Seeley, Burnside, and Seeley.

2. The MISSIONARY GUIDE BOOK; or, a Key to the Protestant Missionary Map of the World; showing the Geography, Natural History, Climate, Population, and Government of the several Countries to which Missionary Effort has been directed; with the moral, social, and religious condition of their Inhabitants. Also the rise and progress of Missionary Operations in each Country. Illustrated by Forty-five Wood-cuts, representing the costume of each people. 8vo, pp. 492.

Seeley, Burnside, and Seeley.

The sight of this missionary map and missionary guide-book, has really gladdened our hearts. The publication of two such works is a proof of progress in the right direction. Missionary labours are beginning to take the place which belongs to them; and the day is not far distant, we trust, when they will be regarded with far higher interest than any of the schemes of national ambition and worldly aggrandisement. We have long looked upon such a work as the one before us in the light of a desideratum, in the prosecution of the grand undertaking of a world's conversion. We know not by whom "The Missionary Guide Book" has been executed; but, from the manner in which he has performed his task, he need not have shrunk from the avowal of his name; for we can assure our readers that he has

well discharged a difficult and laborious service, for which he deserves the hearty thanks of all our Missionary Boards in Great Britain, on the Continent, and in the North American States. The

plan of the "Guide-Book" is remarkably good; and affords facilities for discovering at a glance what every Protestant mission is accomplishing, in every quarter of the globe. While, on the other hand, the notices of the geography, climate, natural history, political institutions, social habits, manners and forms of religion, of every people among whom our missionary brethren are labouring, impart a peculiar charm to the entire volume, and will, we trust, commend it to the notice and perusal of many who have hitherto overlooked, or but partially estimated the labours and successes of our missionary institutions. The beautiful wood cuts of the various races with their costumes, among whom the representatives of our Protestant missions are scattering the good seed of the word, are a great ornament to "The Missionary Guide Book." The Author is so impartial, that he asks for the critical remarks of our several Missionary Committees, in order that future editions of his work may be rendered more perfect. "The Protestant Missionary Map," which the volume noticed is the key, is a finely executed work of art; and represents, by suitable colourings, the portions of the globe which are Protestant, Roman Catholic, belonging to the Greek church, Makometan, decayed Christian churches, and heathen. Missionary stations are printed in a particular type; places not missionary are distinguished in the same way, by another type.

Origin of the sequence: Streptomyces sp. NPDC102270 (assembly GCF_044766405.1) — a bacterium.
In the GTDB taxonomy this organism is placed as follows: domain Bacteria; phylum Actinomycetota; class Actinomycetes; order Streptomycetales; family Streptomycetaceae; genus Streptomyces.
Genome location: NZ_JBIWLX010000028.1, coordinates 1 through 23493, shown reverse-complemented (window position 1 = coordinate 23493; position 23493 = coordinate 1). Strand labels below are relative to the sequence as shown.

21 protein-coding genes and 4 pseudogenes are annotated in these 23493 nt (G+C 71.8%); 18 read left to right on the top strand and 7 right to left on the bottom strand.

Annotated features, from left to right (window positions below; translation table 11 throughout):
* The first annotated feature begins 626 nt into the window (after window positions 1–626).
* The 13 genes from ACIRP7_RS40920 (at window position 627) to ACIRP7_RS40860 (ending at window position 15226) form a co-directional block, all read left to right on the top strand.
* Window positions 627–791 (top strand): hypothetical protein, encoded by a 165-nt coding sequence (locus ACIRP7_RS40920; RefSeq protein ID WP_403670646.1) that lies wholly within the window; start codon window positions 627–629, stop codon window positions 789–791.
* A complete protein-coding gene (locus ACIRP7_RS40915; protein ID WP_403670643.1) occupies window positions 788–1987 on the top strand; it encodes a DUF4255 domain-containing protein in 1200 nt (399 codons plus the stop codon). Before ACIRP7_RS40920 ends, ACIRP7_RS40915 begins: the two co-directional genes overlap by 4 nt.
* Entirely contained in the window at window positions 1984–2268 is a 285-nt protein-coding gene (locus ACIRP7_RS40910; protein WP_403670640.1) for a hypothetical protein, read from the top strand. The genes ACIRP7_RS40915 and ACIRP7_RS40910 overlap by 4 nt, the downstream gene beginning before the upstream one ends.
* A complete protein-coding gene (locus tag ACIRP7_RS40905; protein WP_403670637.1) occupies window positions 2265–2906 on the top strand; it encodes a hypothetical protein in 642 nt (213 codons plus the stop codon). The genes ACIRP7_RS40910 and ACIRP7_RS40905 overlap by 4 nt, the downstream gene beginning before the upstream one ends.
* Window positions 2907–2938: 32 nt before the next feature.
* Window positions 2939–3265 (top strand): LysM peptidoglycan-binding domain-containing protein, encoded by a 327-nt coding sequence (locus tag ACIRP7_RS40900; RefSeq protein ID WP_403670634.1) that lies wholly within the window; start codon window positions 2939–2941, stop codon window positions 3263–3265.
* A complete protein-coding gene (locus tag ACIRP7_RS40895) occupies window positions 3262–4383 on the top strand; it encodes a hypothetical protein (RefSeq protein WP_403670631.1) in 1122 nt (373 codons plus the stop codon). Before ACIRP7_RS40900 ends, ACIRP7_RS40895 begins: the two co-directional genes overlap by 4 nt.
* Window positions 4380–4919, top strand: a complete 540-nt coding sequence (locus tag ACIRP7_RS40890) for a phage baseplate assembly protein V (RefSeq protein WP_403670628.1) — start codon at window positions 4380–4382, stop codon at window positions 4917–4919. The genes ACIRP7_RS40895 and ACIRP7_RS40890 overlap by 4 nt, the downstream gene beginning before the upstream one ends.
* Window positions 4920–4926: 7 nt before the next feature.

MEMOIRS of the late CHRISTMAS EVANS, of Wales. By DAVID RHYS STEPHEN. 12mo. pp. 302.

Aylott and Jones.